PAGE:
“A rhapsody of self-deprecation with notes of anger, defiance, and pragmatism mixed in . . . This is a provocative and mesmerizing story.” Lisa Nussbaum, Library Journal
978-0-8021-7002-6 • $12.00 • Paperback • Jan. 2005
Magnetic prose reveals the mind of one woman who sells her body in what André Rollin of Le Canard Enchaîné calls “one hell of a book”
In Whore, Cynthia describes how a childhood among Catholic nuns, with an unforgiving father and a mother she despises, led her to become a prostitute working in Montreal. Cynthia never glamorizes her lifecontempt, anger, and resignation ring out from the pagesbut her descriptions are engrossing and her prose incisive.
Cynthia recounts how she suffered anorexia as a teenager, her conflicted feelings for her father, and her contempt for her mother’s weakness. She ponders her decision not to clean her room, to remind her customers of the many others who have also been there. When Cynthia talks about picking up the condoms of customers she also reflects on the endless parade of johns.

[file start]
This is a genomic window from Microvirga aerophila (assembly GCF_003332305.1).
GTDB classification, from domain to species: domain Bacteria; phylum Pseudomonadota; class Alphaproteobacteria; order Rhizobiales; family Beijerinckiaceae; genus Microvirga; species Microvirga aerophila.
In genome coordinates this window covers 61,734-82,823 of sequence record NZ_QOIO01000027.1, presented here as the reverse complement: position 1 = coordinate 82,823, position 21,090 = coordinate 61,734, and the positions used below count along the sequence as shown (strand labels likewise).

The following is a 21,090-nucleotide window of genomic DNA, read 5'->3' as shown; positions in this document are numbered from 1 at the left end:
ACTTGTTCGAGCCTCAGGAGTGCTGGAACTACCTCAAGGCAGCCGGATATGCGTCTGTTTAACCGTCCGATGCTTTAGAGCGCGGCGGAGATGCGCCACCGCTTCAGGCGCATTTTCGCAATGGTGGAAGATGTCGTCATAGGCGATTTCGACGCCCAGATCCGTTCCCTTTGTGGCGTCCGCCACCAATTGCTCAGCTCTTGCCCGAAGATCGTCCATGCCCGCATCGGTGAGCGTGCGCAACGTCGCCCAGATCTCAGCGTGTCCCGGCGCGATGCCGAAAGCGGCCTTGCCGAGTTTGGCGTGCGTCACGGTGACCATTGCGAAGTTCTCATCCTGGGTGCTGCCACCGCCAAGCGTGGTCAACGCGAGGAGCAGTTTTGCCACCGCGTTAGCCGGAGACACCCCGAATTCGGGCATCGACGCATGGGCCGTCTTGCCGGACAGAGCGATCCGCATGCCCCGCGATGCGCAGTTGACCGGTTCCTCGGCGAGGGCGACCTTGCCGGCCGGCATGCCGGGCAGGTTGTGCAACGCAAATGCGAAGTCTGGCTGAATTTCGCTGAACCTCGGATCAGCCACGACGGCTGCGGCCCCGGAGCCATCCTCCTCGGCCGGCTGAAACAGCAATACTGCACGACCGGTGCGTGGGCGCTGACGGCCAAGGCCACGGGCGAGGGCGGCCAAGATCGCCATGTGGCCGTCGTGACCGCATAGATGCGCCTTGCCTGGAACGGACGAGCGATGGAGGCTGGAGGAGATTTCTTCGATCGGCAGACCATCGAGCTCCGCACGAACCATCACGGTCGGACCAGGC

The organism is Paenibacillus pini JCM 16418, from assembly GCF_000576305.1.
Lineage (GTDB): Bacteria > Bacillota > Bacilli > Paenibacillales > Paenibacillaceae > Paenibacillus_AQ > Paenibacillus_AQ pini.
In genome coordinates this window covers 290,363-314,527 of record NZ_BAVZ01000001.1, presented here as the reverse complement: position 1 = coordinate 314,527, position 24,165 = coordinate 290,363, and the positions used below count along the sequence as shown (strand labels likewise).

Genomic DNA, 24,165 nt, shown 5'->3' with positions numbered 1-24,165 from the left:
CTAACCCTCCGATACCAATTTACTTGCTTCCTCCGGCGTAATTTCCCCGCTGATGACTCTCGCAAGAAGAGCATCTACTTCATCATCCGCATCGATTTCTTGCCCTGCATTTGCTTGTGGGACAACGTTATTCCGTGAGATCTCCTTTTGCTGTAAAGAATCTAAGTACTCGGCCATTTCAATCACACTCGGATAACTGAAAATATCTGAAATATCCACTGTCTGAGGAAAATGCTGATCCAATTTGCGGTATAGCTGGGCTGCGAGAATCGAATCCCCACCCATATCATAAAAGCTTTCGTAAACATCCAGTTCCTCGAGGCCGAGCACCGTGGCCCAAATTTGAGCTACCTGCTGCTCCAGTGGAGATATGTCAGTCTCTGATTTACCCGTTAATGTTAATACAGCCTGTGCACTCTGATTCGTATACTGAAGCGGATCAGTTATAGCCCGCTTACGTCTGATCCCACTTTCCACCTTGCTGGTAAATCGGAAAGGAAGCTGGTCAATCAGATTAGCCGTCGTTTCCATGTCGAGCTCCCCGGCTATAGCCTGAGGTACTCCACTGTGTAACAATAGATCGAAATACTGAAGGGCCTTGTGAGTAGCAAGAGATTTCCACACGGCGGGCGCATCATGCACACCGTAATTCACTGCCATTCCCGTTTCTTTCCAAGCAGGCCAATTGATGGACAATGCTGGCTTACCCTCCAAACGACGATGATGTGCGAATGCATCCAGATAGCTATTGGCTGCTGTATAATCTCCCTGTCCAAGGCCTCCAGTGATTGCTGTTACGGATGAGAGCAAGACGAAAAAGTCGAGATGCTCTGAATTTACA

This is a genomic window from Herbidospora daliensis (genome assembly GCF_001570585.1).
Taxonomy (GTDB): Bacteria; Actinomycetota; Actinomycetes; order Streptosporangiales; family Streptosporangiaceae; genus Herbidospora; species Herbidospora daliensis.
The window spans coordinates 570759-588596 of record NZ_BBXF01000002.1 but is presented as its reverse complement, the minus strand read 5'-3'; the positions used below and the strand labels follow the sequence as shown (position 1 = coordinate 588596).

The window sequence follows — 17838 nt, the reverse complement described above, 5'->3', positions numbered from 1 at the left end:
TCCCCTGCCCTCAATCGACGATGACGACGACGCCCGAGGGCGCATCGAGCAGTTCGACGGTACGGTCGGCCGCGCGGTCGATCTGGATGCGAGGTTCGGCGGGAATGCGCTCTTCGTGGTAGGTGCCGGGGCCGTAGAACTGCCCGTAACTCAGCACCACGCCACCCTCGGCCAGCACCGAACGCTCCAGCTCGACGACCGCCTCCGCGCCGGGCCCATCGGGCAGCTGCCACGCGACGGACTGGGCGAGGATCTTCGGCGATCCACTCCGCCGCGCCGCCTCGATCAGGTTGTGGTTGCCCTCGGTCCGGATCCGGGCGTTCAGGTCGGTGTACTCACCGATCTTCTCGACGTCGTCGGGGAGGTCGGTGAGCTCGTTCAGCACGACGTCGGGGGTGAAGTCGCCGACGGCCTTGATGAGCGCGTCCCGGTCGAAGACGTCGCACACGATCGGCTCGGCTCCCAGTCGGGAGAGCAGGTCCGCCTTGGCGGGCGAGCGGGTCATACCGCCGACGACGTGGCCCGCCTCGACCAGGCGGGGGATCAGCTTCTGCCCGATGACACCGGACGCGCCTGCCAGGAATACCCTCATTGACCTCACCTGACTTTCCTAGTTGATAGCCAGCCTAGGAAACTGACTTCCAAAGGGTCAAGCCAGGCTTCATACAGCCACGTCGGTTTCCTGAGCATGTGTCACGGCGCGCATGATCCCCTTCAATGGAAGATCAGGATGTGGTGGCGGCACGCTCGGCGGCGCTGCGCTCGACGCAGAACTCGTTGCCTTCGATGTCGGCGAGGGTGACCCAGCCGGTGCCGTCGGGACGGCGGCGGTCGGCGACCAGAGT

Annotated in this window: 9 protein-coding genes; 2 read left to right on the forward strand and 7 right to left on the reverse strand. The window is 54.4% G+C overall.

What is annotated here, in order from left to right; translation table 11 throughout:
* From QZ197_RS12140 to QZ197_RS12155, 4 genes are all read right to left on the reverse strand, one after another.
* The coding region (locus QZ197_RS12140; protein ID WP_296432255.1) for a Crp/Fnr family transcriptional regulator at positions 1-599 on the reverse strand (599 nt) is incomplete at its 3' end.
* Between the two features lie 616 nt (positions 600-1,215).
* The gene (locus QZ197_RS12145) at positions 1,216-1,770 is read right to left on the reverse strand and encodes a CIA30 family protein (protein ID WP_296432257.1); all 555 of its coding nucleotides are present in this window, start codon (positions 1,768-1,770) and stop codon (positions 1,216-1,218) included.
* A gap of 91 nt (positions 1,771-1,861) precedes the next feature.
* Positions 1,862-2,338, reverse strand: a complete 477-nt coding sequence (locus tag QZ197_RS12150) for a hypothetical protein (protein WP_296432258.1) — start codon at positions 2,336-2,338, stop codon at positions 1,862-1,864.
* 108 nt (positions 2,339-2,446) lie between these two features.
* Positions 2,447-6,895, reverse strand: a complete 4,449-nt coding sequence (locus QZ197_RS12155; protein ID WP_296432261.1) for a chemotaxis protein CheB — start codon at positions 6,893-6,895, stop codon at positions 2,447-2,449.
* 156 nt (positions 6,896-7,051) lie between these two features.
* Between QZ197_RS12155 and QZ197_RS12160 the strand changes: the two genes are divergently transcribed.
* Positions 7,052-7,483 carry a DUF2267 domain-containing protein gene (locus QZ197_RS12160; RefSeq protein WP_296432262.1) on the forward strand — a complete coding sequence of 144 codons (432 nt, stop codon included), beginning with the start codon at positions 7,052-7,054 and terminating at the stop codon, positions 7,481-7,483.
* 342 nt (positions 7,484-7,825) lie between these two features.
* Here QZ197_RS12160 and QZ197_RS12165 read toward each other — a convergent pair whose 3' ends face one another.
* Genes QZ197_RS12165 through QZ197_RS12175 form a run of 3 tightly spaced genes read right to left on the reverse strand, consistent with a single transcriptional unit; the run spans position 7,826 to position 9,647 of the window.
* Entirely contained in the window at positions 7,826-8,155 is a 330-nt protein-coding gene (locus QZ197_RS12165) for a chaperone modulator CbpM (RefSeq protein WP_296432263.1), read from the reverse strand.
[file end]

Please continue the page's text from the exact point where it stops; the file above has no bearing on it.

And then there are the men: young, athletic Mathieu, who makes Cynthia realize that the wrinkles of her other customers make her feel young. There is “Jean the Hungarian,” who has only one arm, the other a stump that neither of them mentions. There is Michael, dubbed “the Blackbird of Sabbath” because of his somber demeanor, whose visits lead Cynthia to reflect on the whores of the Bible.
Disarmingly poetic, Whore is an engrossing and troubling look inside the mind of one woman who makes her living selling her body.